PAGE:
Cellphone Jammers Are Effective, Illegal

The power to silence the annoying schmo yabbering away on their cellphone rests within a small black box the size of a cigarette pack. Selling for as little as $50, cellphone jammers can spew radio signals powerful enough to disrupt all nearby cell signals. The downside? It’s illegal.

The Federal Communication Commission says people who use cellphone jammers could be fined up to $11,000 for a first offense. Its enforcement bureau has prosecuted a handful of American companies for distributing the gadgets — and it also pursues their users.

Investigators from the F.C.C. and Verizon Wireless visited an upscale restaurant in Maryland over the last year, the restaurant owner said. The owner, who declined to be named, said he bought a powerful jammer for $1,000 because he was tired of his employees focusing on their phones rather than customers.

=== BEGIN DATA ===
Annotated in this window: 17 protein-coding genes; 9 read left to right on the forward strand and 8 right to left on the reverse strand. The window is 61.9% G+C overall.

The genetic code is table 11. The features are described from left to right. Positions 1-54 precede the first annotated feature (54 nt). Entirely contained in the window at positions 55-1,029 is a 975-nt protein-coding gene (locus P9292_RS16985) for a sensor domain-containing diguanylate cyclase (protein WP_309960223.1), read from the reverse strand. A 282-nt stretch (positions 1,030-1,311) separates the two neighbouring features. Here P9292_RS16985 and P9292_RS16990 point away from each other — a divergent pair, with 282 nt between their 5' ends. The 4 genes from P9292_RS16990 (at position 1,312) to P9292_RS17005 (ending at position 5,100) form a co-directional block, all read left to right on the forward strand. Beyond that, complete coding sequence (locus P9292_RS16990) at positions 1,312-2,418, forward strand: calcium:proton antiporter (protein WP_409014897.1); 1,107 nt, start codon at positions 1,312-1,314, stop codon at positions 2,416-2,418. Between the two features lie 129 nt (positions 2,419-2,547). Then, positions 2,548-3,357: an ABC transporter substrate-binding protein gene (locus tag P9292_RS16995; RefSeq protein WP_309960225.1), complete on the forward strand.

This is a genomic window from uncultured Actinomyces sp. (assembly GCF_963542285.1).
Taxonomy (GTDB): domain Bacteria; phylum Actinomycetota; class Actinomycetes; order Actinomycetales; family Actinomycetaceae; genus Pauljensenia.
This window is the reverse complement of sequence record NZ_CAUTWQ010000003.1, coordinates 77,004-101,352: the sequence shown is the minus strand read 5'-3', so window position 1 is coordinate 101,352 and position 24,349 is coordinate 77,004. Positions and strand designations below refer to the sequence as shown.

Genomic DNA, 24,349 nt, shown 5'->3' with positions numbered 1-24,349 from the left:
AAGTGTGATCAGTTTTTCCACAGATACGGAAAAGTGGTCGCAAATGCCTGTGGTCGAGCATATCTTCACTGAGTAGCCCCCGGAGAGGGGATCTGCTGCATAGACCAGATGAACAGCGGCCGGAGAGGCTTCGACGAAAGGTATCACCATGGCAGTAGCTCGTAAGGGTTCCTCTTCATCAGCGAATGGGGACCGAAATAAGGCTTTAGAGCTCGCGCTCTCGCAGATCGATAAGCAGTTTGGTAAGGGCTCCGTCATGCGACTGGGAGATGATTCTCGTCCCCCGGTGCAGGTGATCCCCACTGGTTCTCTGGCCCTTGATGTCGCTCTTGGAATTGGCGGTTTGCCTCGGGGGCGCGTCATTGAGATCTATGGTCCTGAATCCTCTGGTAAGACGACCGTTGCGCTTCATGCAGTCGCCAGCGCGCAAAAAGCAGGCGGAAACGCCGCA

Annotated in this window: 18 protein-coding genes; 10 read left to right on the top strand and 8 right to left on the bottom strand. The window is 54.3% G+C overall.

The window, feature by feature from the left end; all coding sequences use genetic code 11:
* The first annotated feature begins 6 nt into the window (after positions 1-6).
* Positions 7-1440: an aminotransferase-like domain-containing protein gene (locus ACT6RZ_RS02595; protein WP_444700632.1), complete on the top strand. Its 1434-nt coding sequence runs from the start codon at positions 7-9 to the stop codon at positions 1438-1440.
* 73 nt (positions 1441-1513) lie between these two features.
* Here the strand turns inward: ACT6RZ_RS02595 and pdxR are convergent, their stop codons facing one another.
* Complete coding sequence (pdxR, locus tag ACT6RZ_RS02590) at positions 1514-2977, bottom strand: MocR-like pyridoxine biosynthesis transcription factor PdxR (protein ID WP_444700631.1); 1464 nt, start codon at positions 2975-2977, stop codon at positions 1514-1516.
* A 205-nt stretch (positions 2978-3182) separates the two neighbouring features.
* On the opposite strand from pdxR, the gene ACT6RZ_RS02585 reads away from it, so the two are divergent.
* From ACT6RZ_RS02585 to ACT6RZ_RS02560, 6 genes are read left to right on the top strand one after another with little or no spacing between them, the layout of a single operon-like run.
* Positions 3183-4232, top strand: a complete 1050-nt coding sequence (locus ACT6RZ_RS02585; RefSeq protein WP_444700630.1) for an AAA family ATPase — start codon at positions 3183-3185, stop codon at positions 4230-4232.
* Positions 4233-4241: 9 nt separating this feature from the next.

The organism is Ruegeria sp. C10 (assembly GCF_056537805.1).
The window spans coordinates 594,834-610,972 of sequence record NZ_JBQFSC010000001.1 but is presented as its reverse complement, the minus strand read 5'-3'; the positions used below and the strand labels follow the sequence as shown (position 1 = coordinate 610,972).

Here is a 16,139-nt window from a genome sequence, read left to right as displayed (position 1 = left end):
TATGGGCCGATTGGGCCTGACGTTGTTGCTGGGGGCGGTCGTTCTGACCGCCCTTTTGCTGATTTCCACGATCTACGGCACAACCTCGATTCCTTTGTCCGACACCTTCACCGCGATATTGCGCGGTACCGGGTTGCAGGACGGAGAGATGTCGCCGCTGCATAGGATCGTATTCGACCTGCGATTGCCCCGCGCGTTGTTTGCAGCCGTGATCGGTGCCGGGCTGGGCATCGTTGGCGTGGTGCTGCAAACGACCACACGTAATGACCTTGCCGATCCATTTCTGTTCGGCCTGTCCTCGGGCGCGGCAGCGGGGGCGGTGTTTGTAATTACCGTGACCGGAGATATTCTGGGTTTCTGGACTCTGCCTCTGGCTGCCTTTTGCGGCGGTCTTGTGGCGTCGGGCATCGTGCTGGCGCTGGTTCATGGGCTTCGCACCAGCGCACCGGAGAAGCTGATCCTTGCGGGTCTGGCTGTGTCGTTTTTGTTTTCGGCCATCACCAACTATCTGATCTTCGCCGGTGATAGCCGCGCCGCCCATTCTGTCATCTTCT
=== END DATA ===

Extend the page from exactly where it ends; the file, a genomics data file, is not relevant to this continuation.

“I told them: put away your phones, put away your phones, put away your phones,” he said. They ignored him.

The owner said the F.C.C. investigator hung around for a week, using special equipment designed to detect jammers. But the owner had turned his off.

The Verizon investigator was similarly unsuccessful. “He went to everyone in town and gave them his number and said if they were having trouble, they should call him right away,” the owner said. He said he has since stopped using the jammer.

Of course, it would be harder to detect the use of smaller battery-operated jammers like those used by disgruntled commuters.

An F.C.C. spokesman, Clyde Ensslin, declined to comment on the issue or the case in Maryland.

$11,000 for a roving cellphone-free zone? Seems cheap to us.

Devices Enforce Silence of Cellphones, Illegally [NYT]